Bayley Rustad of Des Moines learns a little about rural Iowa farm life in the Iowa State Fair's Swine Barn, August 17, 1999. Photo: Jessica Phares
Iowa State Fair
Each August, people from every corner of the
state of Iowa flock to Des Moines for this annual celebration.
The internationally known Iowa State Fair is the state's
largest event and one of the largest agricultural and
industrial expositions in the United States. Attracting nearly
one million visitors each year, the Iowa State Fair is
extremely popular in the Midwest for its wide variety of
activities. It is a proud tradition of the state, and serves
as a vehicle for tourism, economic development, education,
entertainment and culture.
The fair's primary purse is to celebrate Iowa's
livelihood. It provides a place for farmers to meet and discuss
innovations, equipment, and successes. The fair is home to one of
the world's largest livestock shows, including exhibitions of dairy
and beef cattle, sheep, hogs, horses and poultry.
It also offers diversity, where attendees may
showcase cooking skills or compete in a talent show. In its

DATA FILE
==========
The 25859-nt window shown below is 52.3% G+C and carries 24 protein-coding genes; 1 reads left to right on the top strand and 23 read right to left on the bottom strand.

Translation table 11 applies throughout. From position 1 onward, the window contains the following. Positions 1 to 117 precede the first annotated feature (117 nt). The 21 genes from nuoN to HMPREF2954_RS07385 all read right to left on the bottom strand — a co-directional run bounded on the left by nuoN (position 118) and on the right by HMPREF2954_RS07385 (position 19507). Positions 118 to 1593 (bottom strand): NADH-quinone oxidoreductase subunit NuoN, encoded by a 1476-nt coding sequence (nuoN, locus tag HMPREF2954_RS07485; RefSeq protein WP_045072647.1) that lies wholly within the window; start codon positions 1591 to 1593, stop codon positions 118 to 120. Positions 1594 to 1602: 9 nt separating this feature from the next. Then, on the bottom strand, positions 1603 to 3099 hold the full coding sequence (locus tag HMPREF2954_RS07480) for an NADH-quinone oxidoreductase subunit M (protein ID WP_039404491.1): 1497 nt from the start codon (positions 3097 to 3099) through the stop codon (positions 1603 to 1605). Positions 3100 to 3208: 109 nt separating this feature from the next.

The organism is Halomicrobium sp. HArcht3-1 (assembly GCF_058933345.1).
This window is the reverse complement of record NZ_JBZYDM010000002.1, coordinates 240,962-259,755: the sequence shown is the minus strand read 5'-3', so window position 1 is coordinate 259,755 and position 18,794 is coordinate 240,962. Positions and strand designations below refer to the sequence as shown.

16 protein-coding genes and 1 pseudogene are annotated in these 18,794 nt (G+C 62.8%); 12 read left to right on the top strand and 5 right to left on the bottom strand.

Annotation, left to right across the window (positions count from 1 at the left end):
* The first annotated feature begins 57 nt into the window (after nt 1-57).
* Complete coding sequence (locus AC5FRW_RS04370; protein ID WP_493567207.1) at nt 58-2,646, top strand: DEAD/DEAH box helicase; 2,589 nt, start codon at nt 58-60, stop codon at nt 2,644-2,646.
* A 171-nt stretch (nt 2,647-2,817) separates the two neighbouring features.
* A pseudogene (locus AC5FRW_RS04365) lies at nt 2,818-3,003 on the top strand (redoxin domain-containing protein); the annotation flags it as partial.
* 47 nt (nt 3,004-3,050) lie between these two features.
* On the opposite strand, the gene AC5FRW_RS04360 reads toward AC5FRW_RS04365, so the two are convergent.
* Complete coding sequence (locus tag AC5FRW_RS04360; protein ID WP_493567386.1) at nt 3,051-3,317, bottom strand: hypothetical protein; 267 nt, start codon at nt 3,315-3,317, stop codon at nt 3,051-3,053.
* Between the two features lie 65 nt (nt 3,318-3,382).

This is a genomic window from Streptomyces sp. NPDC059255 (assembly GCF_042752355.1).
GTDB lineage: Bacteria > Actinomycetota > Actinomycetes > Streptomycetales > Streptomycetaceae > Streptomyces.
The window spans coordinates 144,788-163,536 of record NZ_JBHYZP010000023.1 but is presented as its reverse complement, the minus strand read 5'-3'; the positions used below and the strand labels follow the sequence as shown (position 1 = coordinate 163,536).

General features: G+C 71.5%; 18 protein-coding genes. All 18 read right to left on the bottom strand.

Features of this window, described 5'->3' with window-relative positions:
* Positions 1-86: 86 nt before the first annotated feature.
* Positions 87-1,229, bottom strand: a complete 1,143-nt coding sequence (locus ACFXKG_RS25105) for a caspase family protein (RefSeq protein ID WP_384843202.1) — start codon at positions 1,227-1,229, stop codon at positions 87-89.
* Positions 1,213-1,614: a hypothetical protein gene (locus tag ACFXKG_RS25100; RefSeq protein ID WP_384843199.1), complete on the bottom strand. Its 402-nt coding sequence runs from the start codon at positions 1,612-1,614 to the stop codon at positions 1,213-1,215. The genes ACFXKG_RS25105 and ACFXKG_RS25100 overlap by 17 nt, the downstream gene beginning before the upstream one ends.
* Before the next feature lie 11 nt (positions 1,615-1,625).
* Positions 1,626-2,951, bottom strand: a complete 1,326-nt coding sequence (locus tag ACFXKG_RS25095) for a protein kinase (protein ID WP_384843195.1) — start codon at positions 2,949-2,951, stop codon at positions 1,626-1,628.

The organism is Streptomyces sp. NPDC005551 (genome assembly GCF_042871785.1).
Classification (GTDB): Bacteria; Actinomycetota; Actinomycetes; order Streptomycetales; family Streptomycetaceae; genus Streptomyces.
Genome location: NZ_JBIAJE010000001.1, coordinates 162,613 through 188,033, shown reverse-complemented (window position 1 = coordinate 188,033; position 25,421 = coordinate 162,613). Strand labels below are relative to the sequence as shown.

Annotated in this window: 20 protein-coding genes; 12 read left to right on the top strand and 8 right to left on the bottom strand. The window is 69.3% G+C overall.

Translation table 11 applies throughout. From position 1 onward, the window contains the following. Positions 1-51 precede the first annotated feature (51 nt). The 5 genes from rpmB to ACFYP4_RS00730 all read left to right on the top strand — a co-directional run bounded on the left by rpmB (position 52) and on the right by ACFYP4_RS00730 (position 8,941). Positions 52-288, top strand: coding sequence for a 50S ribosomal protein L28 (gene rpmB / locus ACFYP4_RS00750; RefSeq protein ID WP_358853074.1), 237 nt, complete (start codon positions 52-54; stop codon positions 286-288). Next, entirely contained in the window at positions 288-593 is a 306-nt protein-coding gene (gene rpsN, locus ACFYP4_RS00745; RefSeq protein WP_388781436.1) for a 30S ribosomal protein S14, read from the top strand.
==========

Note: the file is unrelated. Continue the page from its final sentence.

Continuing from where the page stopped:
cultural center, it hosts the state's largest arts show, from
photography to sculpture to painting. Grandstand acts have ranged
from the Carpenters to Barbara Mandrell to Alan Jackson to the Goo
Since Iowa State Fair began in 1854, its remains a
place for Iowans to communicate innovation and methodology. New
exhibitions and attractions are added each year. Among historic
highlights have been the display of the Wright Brothers' biplanes
in 1911 and a visit by Charles Lindbergh in 1927. During election
years, political candidates are quite visible, and several United
States presidents have visited. In 1986, the Iowa State Fair was
placed on the National Register of Historic Places for its
facilities-most pre-date World War I-that are distinguished for
large scale, specialized utilization building design.
Documentation includes text report, a map, and 30
Originally submitted by: Charles E. Grassley, Senator.
The Local Legacies project provides a "snapshot" of American Culture as it was expressed in spring of 2000. Consequently, it is not being updated with new or revised information with the exception of "Related Website" links.